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The narrative our culture puts forward regarding homosexuality is that we have only two options—affirmation or alienation. Sadly, the church has far too often simply condemned and alienated those in the LGBT community. What greater lie could we tell about our Savior than to distance ourselves from others, especially at their moments of greatest hurt and vulnerability?

Jesus shows us that a third response—a gospel response—is possible. He shows us how to respond with grace and truth, how to hold out God’s truth and God’s love, not having to choose between the two. Truth without grace is fundamentalism. But grace without truth is vapid sentimentality. Failing in either puts us out of step with Jesus. As a church, we should be known not only for our unflinching commitment to truth, but also for our excessive love toward our neighbors. We must not only speak the truth of Christ, we must do so with the spirit of Christ.

I’m often asked about the way I prepare my sermons. This is, by no means, a standard for all preachers. In fact, it may highlight the unique elements of my situation. But I pray that some of this might help young preachers as they think through their process.

(These questions came from a Ph.D. student who chose to investigate my preaching process. It was, by and large, a non-invasive investigation! Be sure to check out part 1: “Pastor J.D., who are your biggest preaching influences?)

1. Can you describe the research phase of your sermon preparation?

It begins with the big picture—picking the content of the entire sermon series. This happens anywhere from 3 to 6 months prior to the start of a particular series. I consult with our Lead Researcher, our Communication Director, and several other key church leaders to determine what to preach. We ask questions like: What parts of Scripture have we not preached recently? What is going on in our church that requires pastoral leadership? What has God been teaching me and our leaders? Once we determine the general shape of the series, the research proper begins.

At the Summit, we alternate between marching right through a book of the Bible and doing more topical series. We feel that both are faithful methods of exegetical preaching. John Stott once borrowed the Apostle Paul’s imagery of the steward to describe the task of preaching. The steward, Stott says, isn’t in charge of the house or the children. That’s the master’s role. But the steward is given a measure of freedom with, for instance, choosing what the children will eat at any given meal. The master doesn’t want him to just grab the first eight items on the shelf and give them to his kids. The master actually wants the steward to use his wisdom and creativity to choose from among all the possible ingredients, making sure to combine them so the children of the house get all of the nutrients they need.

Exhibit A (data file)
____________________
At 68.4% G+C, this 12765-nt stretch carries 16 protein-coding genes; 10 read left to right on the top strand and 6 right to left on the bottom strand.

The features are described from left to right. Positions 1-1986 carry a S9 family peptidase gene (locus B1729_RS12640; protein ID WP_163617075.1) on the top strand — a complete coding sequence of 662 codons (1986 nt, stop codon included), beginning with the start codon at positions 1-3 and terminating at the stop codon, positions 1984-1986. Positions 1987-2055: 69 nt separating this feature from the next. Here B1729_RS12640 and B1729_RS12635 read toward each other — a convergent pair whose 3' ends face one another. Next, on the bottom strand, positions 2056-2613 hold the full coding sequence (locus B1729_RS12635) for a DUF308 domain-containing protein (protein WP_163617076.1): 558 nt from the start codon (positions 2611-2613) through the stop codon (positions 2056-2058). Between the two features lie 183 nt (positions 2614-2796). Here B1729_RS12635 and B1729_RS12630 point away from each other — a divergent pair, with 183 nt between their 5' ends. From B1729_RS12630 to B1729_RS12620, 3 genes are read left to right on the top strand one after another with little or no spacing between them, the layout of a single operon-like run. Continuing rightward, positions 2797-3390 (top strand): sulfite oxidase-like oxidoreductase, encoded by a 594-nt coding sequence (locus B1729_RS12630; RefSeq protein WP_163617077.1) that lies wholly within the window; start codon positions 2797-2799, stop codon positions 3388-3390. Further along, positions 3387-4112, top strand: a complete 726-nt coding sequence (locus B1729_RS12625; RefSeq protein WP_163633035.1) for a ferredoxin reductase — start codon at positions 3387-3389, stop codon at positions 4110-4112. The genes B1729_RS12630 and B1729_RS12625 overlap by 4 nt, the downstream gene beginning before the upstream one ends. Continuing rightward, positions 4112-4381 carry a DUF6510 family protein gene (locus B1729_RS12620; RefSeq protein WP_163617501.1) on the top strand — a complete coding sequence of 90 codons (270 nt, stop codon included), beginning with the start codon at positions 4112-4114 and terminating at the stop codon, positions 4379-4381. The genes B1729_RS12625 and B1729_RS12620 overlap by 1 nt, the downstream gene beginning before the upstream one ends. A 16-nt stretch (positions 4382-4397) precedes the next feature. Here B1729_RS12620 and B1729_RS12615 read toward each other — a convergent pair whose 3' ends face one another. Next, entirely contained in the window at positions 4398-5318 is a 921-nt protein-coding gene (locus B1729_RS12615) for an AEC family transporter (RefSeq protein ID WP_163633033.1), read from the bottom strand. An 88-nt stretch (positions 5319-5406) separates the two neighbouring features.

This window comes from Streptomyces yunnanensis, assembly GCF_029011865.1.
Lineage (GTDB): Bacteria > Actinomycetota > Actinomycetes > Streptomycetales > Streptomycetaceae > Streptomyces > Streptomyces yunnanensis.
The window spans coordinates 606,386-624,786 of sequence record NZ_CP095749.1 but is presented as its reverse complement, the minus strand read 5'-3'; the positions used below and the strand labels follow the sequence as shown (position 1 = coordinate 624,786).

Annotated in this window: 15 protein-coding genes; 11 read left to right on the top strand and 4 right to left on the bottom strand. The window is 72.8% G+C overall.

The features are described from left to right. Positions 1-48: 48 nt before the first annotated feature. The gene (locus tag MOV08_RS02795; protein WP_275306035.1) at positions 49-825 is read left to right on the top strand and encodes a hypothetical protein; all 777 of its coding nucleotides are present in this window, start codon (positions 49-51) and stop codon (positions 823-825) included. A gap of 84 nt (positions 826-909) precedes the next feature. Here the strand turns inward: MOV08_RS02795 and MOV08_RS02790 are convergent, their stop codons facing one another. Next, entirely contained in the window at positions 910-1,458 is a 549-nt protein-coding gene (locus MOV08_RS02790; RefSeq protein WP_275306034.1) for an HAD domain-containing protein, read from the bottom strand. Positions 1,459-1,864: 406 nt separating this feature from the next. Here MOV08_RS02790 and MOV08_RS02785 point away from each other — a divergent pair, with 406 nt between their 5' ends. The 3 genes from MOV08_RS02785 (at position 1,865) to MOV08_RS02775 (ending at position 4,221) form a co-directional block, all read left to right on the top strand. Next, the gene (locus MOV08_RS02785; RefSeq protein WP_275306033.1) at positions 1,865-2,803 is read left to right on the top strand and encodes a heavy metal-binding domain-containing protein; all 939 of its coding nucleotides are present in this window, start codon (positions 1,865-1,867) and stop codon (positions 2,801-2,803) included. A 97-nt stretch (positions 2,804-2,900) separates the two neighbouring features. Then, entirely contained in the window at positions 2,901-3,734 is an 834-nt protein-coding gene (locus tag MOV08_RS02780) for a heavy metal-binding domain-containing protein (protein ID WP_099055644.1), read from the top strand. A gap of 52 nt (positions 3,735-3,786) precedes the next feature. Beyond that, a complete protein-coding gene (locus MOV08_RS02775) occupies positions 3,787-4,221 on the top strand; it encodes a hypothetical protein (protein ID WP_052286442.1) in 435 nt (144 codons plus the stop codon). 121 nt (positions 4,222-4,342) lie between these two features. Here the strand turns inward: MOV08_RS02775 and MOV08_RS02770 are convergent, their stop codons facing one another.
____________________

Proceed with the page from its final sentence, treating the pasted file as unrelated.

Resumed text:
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I recently had the distinct (and rather surprising) pleasure of being interviewed by a Ph.D. student about the way I prepare my sermons. It forced me to sit down and reflect on the whole process. What follows isn’t a prescription for every preacher out there, but it’s an honest assessment of where I am. I hope some of it can prove fruitful for others.

Today I’ll share my biggest influences. Be sure to check part 2, when I discuss the bigger picture—the sermon process itself.

Two foundational texts for a lot of young preachers are Haddon Robinson’s Biblical Preaching and Bryan Chapell’s Christ-Centered Preaching. I’ve read both, and appreciate their concern to make preaching both expositional and engaging. To use as a standard, cookie-cutter approach, though, I find their models a little too constraining. While the principles of exegesis, interpretation, and hermeneutics are the same (and can never be abridged), different texts and subjects call for different approaches.

In addition to Robinson and Chapell, I’ve been greatly influenced by (and sometimes imitate the style of):

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